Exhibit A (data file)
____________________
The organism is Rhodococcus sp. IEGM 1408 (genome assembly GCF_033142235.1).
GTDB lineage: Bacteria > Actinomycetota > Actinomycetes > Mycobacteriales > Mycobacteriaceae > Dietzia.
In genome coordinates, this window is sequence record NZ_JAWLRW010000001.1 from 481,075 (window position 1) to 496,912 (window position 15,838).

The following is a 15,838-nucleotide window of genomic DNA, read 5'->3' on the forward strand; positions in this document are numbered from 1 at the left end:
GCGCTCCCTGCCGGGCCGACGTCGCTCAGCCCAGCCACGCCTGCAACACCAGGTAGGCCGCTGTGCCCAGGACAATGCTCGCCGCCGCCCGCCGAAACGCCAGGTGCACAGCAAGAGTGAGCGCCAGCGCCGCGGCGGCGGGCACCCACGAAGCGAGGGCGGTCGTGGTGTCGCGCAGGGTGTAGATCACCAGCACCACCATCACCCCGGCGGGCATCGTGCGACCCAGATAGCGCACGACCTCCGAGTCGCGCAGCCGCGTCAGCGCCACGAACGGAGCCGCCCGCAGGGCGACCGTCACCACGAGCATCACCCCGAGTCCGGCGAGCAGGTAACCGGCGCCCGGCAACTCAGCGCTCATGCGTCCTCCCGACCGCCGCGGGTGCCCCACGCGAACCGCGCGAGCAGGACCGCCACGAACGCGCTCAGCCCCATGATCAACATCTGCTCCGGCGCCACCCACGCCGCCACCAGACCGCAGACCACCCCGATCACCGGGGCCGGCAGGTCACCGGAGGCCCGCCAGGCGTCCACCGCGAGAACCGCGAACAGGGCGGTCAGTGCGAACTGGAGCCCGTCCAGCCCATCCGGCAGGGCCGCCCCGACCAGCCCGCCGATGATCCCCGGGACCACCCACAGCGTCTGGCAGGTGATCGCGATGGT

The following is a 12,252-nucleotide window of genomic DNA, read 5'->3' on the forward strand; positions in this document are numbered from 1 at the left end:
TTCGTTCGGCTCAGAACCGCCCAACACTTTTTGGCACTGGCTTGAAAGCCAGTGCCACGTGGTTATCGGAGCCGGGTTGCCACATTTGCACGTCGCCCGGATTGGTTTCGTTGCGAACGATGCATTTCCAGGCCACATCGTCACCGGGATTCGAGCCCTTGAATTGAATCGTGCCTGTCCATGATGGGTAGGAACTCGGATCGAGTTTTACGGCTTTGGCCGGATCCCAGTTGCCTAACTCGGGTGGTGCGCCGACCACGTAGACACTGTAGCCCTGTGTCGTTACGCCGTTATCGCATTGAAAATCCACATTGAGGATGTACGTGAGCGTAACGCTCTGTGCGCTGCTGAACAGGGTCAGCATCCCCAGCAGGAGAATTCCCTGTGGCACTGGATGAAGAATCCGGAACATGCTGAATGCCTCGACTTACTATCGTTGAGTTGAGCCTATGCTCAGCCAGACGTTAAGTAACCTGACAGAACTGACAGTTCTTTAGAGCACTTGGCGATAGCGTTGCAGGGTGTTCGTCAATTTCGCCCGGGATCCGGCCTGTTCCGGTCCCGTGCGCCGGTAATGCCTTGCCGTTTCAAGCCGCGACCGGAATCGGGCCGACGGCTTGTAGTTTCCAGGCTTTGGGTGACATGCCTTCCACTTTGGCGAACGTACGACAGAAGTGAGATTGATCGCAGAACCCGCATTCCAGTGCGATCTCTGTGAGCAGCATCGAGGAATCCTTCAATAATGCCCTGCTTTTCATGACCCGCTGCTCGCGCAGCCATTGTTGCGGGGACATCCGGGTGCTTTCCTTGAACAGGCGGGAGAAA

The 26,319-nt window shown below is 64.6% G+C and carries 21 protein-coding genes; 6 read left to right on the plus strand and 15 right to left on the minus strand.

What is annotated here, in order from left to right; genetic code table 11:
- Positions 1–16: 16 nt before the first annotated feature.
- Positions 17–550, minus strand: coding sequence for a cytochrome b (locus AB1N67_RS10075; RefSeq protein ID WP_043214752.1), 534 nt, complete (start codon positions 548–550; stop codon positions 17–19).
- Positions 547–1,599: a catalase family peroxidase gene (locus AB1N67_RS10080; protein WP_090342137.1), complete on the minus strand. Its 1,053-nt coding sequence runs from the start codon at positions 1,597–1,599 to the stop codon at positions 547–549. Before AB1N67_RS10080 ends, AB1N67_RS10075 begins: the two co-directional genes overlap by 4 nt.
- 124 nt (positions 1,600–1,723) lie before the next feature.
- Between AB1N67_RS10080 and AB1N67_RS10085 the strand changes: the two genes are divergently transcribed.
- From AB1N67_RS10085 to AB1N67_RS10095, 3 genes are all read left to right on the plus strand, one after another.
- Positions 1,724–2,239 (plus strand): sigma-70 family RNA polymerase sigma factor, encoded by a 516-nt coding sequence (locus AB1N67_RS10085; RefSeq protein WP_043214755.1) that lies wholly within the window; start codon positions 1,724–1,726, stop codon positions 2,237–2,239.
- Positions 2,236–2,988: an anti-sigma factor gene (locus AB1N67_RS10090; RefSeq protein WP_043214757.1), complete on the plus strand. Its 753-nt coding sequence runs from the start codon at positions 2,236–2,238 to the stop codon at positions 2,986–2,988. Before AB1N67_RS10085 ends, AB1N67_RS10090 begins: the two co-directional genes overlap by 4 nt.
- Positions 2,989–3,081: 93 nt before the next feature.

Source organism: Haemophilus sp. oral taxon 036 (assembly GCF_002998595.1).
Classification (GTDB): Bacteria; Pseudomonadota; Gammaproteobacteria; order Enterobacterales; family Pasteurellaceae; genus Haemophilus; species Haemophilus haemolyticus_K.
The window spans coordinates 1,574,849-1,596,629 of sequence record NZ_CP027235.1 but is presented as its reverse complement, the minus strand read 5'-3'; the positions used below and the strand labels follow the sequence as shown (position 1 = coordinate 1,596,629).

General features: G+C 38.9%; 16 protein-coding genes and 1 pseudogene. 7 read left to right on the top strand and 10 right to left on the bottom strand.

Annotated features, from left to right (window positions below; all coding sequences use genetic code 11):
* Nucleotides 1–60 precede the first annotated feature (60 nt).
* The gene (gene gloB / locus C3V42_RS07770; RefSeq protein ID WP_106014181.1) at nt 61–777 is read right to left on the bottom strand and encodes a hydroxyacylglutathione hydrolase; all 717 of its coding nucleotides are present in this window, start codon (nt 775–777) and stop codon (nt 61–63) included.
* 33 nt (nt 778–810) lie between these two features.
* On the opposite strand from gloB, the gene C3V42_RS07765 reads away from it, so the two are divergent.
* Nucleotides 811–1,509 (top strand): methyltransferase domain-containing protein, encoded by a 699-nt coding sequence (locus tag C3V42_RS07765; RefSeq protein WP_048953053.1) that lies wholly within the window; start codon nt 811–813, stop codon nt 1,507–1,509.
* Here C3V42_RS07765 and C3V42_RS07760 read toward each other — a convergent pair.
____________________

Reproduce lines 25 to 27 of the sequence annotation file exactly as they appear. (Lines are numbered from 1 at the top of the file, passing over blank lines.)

* The gene (gene gloB / locus C3V42_RS07770; RefSeq protein ID WP_106014181.1) at nt 61–777 is read right to left on the bottom strand and encodes a hydroxyacylglutathione hydrolase; all 717 of its coding nucleotides are present in this window, start codon (nt 775–777) and stop codon (nt 61–63) included.
* 33 nt (nt 778–810) lie between these two features.
* On the opposite strand from gloB, the gene C3V42_RS07765 reads away from it, so the two are divergent.